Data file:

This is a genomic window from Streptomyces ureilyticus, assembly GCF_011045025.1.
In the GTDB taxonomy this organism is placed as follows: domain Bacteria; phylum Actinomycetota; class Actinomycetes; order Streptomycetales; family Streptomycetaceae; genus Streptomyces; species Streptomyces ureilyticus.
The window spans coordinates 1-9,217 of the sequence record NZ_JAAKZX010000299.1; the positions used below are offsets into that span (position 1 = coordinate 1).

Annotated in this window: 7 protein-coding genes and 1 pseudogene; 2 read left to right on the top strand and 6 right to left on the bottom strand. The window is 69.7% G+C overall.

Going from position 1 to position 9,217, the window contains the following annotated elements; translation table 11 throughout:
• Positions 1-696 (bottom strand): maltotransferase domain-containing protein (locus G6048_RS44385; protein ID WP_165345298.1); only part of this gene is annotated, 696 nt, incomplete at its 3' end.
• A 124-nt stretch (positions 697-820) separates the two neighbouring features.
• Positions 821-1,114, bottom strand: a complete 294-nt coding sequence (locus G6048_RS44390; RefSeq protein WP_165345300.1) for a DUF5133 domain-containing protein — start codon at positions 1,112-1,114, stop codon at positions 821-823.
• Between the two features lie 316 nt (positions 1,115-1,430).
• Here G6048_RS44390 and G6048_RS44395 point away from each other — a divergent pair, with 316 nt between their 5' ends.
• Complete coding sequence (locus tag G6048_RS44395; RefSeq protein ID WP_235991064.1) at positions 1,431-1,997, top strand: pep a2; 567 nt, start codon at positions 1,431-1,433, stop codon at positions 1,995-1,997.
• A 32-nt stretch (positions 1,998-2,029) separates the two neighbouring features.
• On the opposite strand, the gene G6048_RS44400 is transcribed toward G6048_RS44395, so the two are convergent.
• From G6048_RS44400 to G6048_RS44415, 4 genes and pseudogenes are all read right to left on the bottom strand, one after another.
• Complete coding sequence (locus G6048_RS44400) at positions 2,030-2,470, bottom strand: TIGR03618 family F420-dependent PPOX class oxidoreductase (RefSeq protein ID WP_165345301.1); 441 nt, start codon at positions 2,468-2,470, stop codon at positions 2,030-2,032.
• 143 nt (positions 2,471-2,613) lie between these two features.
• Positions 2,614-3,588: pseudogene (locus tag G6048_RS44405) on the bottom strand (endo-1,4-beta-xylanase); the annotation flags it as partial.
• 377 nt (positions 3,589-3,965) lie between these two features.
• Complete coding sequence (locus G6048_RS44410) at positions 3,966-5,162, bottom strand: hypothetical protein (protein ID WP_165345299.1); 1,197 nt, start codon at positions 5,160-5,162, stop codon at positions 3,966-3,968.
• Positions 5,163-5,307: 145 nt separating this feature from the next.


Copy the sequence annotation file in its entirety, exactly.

This is a genomic window from Streptomyces ureilyticus, assembly GCF_011045025.1.
In the GTDB taxonomy this organism is placed as follows: domain Bacteria; phylum Actinomycetota; class Actinomycetes; order Streptomycetales; family Streptomycetaceae; genus Streptomyces; species Streptomyces ureilyticus.
The window spans coordinates 1-9,217 of the sequence record NZ_JAAKZX010000299.1; the positions used below are offsets into that span (position 1 = coordinate 1).

Annotated in this window: 7 protein-coding genes and 1 pseudogene; 2 read left to right on the top strand and 6 right to left on the bottom strand. The window is 69.7% G+C overall.

Going from position 1 to position 9,217, the window contains the following annotated elements; translation table 11 throughout:
• Positions 1-696 (bottom strand): maltotransferase domain-containing protein (locus G6048_RS44385; protein ID WP_165345298.1); only part of this gene is annotated, 696 nt, incomplete at its 3' end.
• A 124-nt stretch (positions 697-820) separates the two neighbouring features.
• Positions 821-1,114, bottom strand: a complete 294-nt coding sequence (locus G6048_RS44390; RefSeq protein WP_165345300.1) for a DUF5133 domain-containing protein — start codon at positions 1,112-1,114, stop codon at positions 821-823.
• Between the two features lie 316 nt (positions 1,115-1,430).
• Here G6048_RS44390 and G6048_RS44395 point away from each other — a divergent pair, with 316 nt between their 5' ends.
• Complete coding sequence (locus tag G6048_RS44395; RefSeq protein ID WP_235991064.1) at positions 1,431-1,997, top strand: pep a2; 567 nt, start codon at positions 1,431-1,433, stop codon at positions 1,995-1,997.
• A 32-nt stretch (positions 1,998-2,029) separates the two neighbouring features.
• On the opposite strand, the gene G6048_RS44400 is transcribed toward G6048_RS44395, so the two are convergent.
• From G6048_RS44400 to G6048_RS44415, 4 genes and pseudogenes are all read right to left on the bottom strand, one after another.
• Complete coding sequence (locus G6048_RS44400) at positions 2,030-2,470, bottom strand: TIGR03618 family F420-dependent PPOX class oxidoreductase (RefSeq protein ID WP_165345301.1); 441 nt, start codon at positions 2,468-2,470, stop codon at positions 2,030-2,032.
• 143 nt (positions 2,471-2,613) lie between these two features.
• Positions 2,614-3,588: pseudogene (locus tag G6048_RS44405) on the bottom strand (endo-1,4-beta-xylanase); the annotation flags it as partial.
• 377 nt (positions 3,589-3,965) lie between these two features.
• Complete coding sequence (locus G6048_RS44410) at positions 3,966-5,162, bottom strand: hypothetical protein (protein ID WP_165345299.1); 1,197 nt, start codon at positions 5,160-5,162, stop codon at positions 3,966-3,968.
• Positions 5,163-5,307: 145 nt separating this feature from the next.